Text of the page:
I’m mostly a popcorn girl when it comes to eating my feelings, and that hasn’t changed since the election, except I am eating a lot more of it. A. Lot. More. Sometimes I have to go down the street to another deli so no one at my regular deli will realize the depth of the problem. But I need it my corn! Anxiety, frustration, anger, and despair over personal ineffectiveness—my most consistent emotions—all seem to be relieved by munching angrily on the stuff. It doesn’t much matter whether the popcorn is microwaved, homemade, or pre-popped, as long as I can chomp for a good twenty minutes, scrolling through Twitter and reminding myself that I am getting some fiber out of the process.
I have developed a few healthy Trumpfort food habits. When I switch from anxiety to despair and sadness, I turn to Brussels sprouts (shut up.) Maybe it’s down to my friend Allie once telling me that she loves Brussels sprouts “Because they make me feel like a giant.” In any case they work. As I chop the sprouts and garlic and prepare whatever else is going into the dish, I feel a sense of calm wash over me, knowing I am doing something purposeful that is going to nurture my body and make me feel better not only when I eat the food, but also the next day when I have the fuel to do what I need to do. Thank you, tiny green friends!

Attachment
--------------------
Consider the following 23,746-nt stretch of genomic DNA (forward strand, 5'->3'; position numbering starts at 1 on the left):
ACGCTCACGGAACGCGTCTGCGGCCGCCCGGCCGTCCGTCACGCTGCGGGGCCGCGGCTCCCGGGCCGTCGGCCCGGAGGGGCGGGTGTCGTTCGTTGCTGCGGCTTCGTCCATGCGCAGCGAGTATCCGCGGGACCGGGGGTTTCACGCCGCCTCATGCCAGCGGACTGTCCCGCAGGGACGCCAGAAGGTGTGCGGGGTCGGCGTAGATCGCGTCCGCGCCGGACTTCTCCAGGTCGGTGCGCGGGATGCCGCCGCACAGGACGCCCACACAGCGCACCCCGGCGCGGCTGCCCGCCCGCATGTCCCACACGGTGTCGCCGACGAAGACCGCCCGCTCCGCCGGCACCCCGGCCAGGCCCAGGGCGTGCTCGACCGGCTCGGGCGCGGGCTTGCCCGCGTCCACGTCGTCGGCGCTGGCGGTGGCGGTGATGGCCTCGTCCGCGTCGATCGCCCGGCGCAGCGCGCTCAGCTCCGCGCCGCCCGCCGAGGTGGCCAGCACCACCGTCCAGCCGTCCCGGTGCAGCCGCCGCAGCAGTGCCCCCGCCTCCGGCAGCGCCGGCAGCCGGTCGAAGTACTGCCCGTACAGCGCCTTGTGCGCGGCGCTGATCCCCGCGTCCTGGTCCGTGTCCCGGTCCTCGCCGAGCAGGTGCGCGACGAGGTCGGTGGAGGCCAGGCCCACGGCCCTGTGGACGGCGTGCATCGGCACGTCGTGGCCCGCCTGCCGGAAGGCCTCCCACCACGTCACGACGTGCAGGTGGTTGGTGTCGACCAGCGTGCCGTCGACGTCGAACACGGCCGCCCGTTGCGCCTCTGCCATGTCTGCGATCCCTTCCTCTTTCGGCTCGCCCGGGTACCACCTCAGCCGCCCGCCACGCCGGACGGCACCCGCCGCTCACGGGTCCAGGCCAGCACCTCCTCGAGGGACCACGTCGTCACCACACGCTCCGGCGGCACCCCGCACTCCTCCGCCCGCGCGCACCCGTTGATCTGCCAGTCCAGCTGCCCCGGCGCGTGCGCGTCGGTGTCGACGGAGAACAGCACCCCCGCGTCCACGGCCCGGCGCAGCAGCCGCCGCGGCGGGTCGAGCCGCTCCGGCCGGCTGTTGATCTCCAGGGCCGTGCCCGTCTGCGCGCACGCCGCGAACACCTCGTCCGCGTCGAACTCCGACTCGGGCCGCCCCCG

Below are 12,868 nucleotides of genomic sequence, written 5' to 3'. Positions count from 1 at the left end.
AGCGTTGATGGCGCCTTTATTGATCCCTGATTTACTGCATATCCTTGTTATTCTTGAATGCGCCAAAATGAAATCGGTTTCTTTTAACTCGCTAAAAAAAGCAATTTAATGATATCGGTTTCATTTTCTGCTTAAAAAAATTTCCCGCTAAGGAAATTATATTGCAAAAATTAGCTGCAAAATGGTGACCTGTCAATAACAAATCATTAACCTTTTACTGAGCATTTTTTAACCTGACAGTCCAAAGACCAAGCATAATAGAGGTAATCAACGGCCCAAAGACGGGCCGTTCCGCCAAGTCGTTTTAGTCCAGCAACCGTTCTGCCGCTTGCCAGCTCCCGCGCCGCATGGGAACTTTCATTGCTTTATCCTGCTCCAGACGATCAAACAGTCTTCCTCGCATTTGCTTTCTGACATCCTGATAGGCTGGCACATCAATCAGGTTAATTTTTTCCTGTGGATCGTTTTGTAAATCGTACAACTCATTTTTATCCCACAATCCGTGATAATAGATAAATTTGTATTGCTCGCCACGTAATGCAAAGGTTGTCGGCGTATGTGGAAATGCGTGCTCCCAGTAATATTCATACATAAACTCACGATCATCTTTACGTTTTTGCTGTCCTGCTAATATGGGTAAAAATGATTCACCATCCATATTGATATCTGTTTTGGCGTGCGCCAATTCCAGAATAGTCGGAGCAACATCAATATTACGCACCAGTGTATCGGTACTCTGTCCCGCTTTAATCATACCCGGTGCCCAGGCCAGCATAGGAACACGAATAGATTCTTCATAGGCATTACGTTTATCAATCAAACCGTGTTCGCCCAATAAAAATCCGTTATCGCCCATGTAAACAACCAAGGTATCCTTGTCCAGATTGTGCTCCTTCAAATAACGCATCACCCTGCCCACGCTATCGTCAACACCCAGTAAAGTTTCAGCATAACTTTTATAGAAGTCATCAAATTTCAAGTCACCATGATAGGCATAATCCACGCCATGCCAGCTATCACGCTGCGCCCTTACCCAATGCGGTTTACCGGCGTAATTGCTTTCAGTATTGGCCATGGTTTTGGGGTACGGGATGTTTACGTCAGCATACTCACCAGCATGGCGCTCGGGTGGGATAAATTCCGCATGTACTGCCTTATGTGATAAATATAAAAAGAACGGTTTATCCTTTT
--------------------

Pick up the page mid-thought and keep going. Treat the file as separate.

I know I’m not alone in my post-election eating behavior. We’ve all had to make change and accommodations to survive the Trump regime and the emotional body blows that have been coming at us. So I asked a few activists and non-activist but politically mindful people to tell me what they’ve been chomping on since November 9.
Bread And Moonshine
“I’ve been baking no knead bread rolls constantly so I always have fresh bread in the house and can eat it with anything and dip it in my whisky at night when I am multitasking my coping mechanisms. Fresh bread dipped in apple moonshine is quite good, to be honest.” — Arabelle Sicardi, beauty writer
“Tons of them. Even for breakfast after the morning damage report. At first I was humiliated to be eating food so like him and his 🍊 ness. Now I view it as a Kali-esque endeavor.” —Victoria Manassero, “angry mother”
“The food people brought to the airport (SFO) protests! I don’t usually eat pizza, but when, hours into the first day, people showed up with stacks of pizza boxes — I had to partake. When I thanked the police for their professional handling of the situation AND asked if they were allowed to eat pizza on the job — someone had already given them some. They were pleased. (Later people brought all energy bars, string cheese, water, you name it, but the pizza came first.)” —Susan McCarthy, co-creator of SorryWatch
A Variety Of Symptoms
“I have upped my cheese intake by 8 oz. a week, guaranteed. I’ve also been drinking heavily. My body seems to have chosen to not drink water like I used to, perhaps in protest of the EPA slashing. And in my sorrow I’ve found myself twice finishing a box of Hot Tamales candies (while NOT at the movies).” —Laura Williams, legal associate and creator of the blog Tipsy Shaker